Childish Things

August 17, 2014 — Leave a comment

booksClasses have already ramped back up and are absolutely insane in pace. I love it, but it has definitely taken me away from exploring new edu-things and writing. I had a few free moments this morning and remembered that I had bookmarked something that I really wanted to write about “at some point”. (I may never get through THAT list!)

One of the early assignments in my ED554 class this past summer was to some edu-blogs (and then report on them). You may have already read about some of my adventures in that exercise, including how hard it was to pick just one blog, how I found edshelf, and then later my journey to help save edshelf. Two of those were required posts, the other a heartfelt plea.

At any rate, during that blog research, I stumbled upon a blog called the Intrepid Teacher. Jabiz Raisdana has an engaging blog and his writing style really appeals to me. I suspect that it is in part because his philosophy on education has so many points that mirror my own, and that in that philosophy he claims himself to be an “avid reader”.

I, too, am an avid reader (though right now, only of text books). So much so, that when my oldest child was in first grade and it became apparent that he was a reluctant reader, I fell into despair. I took me nearly three years to get myself to the point (without him realizing it – of course I did all I could to get him reading) to get to the point where I decided that it would have to be okay if he didn’t love to read so long as he was able to read well. In that journey I also had to accept that graphic novels constituted reading material, and quite frankly, as long as the kid was reading SOMETHING, I guess that was okay.

In third grade, my son fell in love with social studies. Anything history-related, really. He just could not get enough. I thought, “Maybe this will spur some reading on.” And so it did, sort of. This was the year Rick Riordan’s Percy Jackson series became huge and my son really liked those books. Well over his head, and probably his reading ability too, but hey, he was reading. And I was still reading to him, so we got through those without conflict. Sadly, my hopes for his reading were dashed…he failed his reading SOL. But somehow, this kid scored 566 out of 600 on his social studies SOL. I know – I don’t get it either.

In the meantime, I was reading everything his school librarian suggested. The hope was, he would see what I was reading and maybe, just maybe get interested enough to read more himself. And eventually, that did happen. When he was in sixth grade, he discovered The Hunger Games.   Then James Dashner’s Mazerunner series came out. FANTASTIC! Here I was, actually having to ask my child (with great pain) to put the book down!

So here is the thing. The books these kids are reading are GOOD! Way better than anything I had at that age. So now I am a huge upper elementary book nerd. Harry Potter? I visit Hogwarts regularly. Hunger Games? Can’t wait for the next movie and am very curious to see what they do with the CGI Philip Seymour Hoffman. Mazerunner? Please, dear me, do NOT make a mess of this movie.

So I found it interesting when I stumbled upon this post from Jabiz. He had just discovered this. He hadn’t done it previously. He declared himself a “book snob” and felt that youth lit did not scratch the “intellectual itches” he needed. I found this fascinating and it made me examine my own reasons for continuing to read youth literature well after my son decided that reading was indeed enjoyable.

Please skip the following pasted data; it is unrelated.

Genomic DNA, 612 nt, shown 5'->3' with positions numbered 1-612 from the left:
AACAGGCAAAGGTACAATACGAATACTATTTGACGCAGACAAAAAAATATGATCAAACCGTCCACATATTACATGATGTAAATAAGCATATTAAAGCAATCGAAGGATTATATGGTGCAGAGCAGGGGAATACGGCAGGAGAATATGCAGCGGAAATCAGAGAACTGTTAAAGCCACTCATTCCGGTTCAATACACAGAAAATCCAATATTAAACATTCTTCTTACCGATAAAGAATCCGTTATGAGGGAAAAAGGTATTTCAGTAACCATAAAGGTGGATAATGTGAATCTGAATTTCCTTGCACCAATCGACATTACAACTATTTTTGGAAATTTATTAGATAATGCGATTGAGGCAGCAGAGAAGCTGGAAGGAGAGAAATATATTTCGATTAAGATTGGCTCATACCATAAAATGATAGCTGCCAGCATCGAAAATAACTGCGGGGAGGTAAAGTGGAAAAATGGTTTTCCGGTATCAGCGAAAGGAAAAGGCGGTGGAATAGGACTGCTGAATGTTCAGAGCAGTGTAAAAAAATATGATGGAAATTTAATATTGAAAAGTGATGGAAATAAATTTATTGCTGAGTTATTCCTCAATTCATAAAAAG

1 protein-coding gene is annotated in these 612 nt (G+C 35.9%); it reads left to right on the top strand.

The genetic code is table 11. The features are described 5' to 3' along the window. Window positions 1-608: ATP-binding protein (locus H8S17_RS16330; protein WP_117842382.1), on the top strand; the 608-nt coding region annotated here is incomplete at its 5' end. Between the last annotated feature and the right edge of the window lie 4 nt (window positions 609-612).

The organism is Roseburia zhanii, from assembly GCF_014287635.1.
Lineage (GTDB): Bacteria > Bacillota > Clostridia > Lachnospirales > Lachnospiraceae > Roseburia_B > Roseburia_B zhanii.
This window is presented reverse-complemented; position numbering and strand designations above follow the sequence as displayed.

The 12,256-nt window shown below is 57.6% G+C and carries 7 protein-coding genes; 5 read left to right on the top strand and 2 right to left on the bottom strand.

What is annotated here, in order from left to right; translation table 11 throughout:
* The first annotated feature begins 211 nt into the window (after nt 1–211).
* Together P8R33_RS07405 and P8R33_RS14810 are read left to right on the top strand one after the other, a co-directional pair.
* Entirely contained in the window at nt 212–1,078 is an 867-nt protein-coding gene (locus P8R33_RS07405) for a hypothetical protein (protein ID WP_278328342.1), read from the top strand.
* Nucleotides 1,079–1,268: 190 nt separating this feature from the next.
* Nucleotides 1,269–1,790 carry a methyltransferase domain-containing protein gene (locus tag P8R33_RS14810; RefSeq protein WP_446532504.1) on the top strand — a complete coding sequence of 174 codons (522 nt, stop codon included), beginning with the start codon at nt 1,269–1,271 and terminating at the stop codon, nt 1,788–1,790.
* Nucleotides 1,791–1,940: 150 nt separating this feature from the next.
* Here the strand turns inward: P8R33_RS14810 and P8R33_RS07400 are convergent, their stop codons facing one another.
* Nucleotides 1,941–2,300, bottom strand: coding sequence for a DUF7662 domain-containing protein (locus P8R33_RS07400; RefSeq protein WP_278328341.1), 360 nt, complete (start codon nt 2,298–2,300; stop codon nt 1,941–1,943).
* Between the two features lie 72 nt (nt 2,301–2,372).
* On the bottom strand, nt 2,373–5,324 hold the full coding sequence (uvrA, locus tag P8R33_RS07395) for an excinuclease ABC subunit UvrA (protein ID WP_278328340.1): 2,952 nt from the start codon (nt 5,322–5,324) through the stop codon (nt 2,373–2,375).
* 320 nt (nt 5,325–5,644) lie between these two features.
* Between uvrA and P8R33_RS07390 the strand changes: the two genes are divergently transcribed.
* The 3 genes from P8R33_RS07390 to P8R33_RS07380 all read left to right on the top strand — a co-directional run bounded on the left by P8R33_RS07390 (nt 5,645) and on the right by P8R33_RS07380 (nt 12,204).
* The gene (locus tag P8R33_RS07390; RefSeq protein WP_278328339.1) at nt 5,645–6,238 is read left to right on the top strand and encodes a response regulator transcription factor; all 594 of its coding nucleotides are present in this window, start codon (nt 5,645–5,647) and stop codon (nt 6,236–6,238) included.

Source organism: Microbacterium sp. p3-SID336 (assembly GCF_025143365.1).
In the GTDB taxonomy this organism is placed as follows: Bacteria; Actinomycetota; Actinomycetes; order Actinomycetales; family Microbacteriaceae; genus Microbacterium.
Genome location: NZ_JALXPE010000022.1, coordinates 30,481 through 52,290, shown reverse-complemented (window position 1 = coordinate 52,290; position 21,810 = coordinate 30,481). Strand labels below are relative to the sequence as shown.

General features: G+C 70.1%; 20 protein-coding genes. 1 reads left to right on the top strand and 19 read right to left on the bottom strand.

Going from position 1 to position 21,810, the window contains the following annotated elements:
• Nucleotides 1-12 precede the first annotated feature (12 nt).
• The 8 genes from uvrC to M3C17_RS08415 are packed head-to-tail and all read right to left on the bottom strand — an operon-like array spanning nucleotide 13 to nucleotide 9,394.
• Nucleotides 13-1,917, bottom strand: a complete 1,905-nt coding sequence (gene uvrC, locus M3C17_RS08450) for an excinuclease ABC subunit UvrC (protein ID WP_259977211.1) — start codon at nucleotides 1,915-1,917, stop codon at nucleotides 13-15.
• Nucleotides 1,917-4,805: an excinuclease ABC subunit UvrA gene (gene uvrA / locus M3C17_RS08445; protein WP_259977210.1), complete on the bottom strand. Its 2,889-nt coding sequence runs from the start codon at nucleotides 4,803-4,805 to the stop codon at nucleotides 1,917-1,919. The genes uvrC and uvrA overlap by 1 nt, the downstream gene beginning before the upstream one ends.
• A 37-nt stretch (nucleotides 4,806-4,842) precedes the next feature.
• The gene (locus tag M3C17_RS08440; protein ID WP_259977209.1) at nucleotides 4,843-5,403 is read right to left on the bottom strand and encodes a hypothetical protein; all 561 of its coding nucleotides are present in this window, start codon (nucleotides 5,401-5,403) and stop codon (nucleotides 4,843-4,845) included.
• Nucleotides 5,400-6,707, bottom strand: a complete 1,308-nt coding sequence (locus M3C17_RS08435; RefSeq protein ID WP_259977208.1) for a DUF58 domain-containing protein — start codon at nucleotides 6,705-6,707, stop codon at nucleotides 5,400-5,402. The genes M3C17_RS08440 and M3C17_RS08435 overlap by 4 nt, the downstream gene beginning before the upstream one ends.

What I found was that I enjoyed it. I enjoyed escaping to a world that didn’t exist. I enjoyed having to use my imagination to envision things that are not typical. Imagining a post-apocalyptic, dystopian society was fun! And because I was working as a substitute teacher, I found that I really enjoyed the connections my youth literary knowledge allowed me to make with my students.

And this is what I found fascinating. Raisdana had wildly different reasons for not reading youth literature, as well as what prompted him to begin doing so. He felt these books did not scratch his “intellectual itches”. I like to think I am an intelligent person. Being that I’m headed to a classroom in a year, we better hope that I am! But I had never been averse to reading youth literature; it was just that until I had children of my own, I saw no real reason for doing it.

But my reasons for starting this practice were purely selfish. I wanted my kid to read. Jabiz was spurred to begin reading youth literature because he received funding for a large classroom library. What he and I have in common here is the desire to gain the ability to be able to recommend books that our kids (my children, his students) would enjoy fully.

Raisdana’s post has given me two new things to put into my “teacher toolkit”. And they are fantastic! He discusses being able to “sell” books to his students with confidence since he has begun reading the books, which to be certain, is valuable. But since I had been doing this already, this wasn’t the take away for me. One of the things Jabiz began doing after he began reading was to begin each class “pushing books”. I like this, because I have noticed that kids will return to re-reading books they already know rather than trying something new – all because they may not have enough information to make that jump.  I really like this idea, because it allows for some serious connections to be made – not just between my students and me, but between students as well.

But my favorite bit was that he created a place for a physical list where kids could make recommendations for books that should be added to the classroom library. He reckons that this empowers the students to feel like experts, that it allows them to feel like they are influencing the teacher with their own love of books. And I totally agree with him.


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